Bristol and Avon Family History Society have located relatives of some of the VC holders to find out more about their lives and update relatives on the commemorative stone project. They are keen to hear from anyone related to any of the VC holders and anyone wishing to get in touch should email bristol2014@btopenworld.com.

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  • Press release: Search for the Great British High Street moves up a gear in final week

    2014-08-25T01:00:00+01:00

    High Streets Minister Penny Mordaunt today (25 August 2014) urged town and cities across Britain to get their applications in for the Great British High Street competition before it closes on 30 August 2014.

    The minister has written to all town teams and the local community to encourage them to take part in the competition, run by the Future High Street Forum, to find Britain’s best high streets. Many town teams have already entered the 7 separate categories: city centres, town centres, market towns, coastal communities, villages, parades and London.

    The minister said this national competition was a fantastic way to celebrate the nation’s greatest high streets and it was essential that all parts of the United Kingdom were represented.

    The winners will win £50,000 of prize money and dedicated support and mentoring from industry experts. This could range from one to one coaching to advice on creating business plans to attending workshops on digital marketing.

    The government is committed to high streets as part of it long-term economic plan. It is supporting local shops and businesses with a billion pound package of investment that includes targeted business rate discounts, sensible planning changes and action that reins in over-zealous parking practices.

    High Streets Minister Penny Mordaunt said:

    This competition is about celebrating the work local people do to make their high streets great places to live, work and shop.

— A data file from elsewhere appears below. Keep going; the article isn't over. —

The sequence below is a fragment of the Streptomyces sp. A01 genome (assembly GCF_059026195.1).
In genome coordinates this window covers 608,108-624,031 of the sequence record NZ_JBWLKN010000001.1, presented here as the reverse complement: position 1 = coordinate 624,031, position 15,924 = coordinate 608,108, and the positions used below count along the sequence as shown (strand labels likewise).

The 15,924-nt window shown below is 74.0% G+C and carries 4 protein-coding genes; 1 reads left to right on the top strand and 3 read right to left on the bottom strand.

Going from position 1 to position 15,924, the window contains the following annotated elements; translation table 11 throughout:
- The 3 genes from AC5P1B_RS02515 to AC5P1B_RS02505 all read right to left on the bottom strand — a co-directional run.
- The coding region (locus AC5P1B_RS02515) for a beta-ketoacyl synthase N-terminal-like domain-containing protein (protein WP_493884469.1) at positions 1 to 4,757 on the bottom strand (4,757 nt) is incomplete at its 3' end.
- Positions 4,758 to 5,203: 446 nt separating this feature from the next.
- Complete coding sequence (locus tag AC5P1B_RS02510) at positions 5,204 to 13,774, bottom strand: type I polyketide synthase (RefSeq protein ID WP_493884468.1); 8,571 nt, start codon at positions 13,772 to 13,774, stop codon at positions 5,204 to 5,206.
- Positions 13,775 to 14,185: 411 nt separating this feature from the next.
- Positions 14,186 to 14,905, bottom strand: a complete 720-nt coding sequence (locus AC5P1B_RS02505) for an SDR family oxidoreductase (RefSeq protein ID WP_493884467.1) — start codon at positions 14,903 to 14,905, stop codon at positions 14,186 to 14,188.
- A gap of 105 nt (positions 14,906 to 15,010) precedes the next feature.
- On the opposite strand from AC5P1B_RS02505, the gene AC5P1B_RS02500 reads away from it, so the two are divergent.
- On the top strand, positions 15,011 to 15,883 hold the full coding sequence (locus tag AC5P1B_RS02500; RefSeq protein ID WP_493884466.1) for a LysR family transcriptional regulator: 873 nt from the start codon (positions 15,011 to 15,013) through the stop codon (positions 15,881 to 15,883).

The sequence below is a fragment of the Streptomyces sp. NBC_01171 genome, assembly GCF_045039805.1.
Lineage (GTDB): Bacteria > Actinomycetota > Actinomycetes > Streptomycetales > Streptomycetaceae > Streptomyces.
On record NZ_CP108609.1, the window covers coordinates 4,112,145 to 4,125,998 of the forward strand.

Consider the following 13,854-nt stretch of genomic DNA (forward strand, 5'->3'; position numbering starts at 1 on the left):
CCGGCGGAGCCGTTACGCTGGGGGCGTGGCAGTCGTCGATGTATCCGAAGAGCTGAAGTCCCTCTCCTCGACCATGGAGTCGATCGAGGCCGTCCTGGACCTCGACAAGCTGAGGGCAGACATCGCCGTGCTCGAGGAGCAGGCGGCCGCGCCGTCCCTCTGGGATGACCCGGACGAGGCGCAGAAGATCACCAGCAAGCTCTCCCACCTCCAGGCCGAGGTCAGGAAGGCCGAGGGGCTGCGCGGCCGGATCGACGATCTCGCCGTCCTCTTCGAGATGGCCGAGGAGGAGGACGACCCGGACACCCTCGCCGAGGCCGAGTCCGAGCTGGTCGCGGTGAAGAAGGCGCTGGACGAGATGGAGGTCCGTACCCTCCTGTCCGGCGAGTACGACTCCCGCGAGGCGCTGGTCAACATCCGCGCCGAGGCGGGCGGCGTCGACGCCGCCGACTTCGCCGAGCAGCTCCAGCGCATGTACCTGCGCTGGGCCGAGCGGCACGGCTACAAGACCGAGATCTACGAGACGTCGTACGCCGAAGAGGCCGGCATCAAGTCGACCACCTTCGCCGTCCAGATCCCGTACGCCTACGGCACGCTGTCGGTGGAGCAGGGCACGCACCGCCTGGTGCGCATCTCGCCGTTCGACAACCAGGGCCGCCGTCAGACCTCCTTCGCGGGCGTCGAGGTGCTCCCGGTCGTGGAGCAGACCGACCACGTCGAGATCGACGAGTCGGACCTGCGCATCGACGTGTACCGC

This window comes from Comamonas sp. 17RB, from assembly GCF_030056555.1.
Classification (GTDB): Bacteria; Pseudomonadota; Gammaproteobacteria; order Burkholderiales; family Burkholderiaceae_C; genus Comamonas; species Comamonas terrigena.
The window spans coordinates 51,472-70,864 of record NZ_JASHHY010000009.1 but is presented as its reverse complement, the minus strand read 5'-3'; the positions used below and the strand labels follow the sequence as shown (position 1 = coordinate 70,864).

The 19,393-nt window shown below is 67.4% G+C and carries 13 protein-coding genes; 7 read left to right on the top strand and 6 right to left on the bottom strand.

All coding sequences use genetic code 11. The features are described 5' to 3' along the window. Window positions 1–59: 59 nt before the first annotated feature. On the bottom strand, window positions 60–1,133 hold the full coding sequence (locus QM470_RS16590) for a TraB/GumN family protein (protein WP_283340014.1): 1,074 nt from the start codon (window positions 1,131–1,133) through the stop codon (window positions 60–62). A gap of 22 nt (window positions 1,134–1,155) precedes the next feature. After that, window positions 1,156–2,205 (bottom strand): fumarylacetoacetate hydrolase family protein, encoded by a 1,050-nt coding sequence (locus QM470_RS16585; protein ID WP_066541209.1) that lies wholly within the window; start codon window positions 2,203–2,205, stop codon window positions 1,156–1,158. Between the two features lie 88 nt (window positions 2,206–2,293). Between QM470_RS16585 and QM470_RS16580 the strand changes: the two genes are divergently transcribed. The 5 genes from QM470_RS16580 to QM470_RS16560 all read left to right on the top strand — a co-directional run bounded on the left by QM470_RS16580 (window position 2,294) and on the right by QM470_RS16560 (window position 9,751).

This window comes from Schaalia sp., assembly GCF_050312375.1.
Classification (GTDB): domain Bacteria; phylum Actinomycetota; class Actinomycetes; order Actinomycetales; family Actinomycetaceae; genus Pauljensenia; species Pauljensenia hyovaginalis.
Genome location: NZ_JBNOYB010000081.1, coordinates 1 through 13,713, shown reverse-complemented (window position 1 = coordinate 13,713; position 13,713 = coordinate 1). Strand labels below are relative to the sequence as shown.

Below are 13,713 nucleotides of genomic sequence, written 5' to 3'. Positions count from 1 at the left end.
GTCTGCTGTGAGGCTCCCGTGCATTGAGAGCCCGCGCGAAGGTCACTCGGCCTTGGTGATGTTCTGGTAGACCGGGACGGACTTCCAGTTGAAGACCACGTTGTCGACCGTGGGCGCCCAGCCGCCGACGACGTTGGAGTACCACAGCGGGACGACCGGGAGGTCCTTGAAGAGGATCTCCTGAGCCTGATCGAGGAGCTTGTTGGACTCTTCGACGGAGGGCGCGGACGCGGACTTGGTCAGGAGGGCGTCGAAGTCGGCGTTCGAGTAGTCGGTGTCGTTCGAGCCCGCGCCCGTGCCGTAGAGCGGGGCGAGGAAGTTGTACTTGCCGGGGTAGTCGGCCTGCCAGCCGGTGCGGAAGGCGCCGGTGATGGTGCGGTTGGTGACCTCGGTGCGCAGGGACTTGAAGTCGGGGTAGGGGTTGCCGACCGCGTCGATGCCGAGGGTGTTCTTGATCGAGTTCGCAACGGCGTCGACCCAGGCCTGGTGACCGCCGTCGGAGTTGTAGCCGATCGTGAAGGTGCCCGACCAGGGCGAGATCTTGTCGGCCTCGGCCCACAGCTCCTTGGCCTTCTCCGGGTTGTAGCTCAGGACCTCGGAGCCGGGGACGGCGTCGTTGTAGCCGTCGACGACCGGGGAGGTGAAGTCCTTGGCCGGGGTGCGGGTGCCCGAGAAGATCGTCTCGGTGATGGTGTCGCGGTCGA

Our high streets are bustling again and we want to find the hidden gems the country has to offer and share their tips for success.

    So if your area hasn’t entered already then get cracking and don’t miss the chance to be named the Great British High Street.

    Further information

    Details of how to enter the competition can be found at www.thegreatbritishhighstreet.co.uk. The deadline for entries is 30 August 2014.

    Download and display a Great British High Street poster.

    Recent research by the University of Southampton shows, high streets are proving themselves increasingly resilient and able to adapt and innovate for the modern shopper by embracing new technologies like click and collect.

    Listen to a short audio of Penny Mordaunt talking on the Great British High Street competition.

    Follow Penny Mordaunt’s high street and seaside tour across the country on storify and tripline.

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  • News story: Communities ministers attend first commemorative paving stones ceremonies

    2014-08-23T09:30:00+01:00

    Communities Ministers are this weekend (23 and 24 August 2014) leading tributes to the bravery of World War One heroes at the first ceremonies to mark the laying of commemorative Victoria Cross paving stones.

    The stones will provide a lasting legacy to their gallantry in towns and cities across the United Kingdom and will enable residents to gain a greater understanding of how their area fitted into the history of the First World War.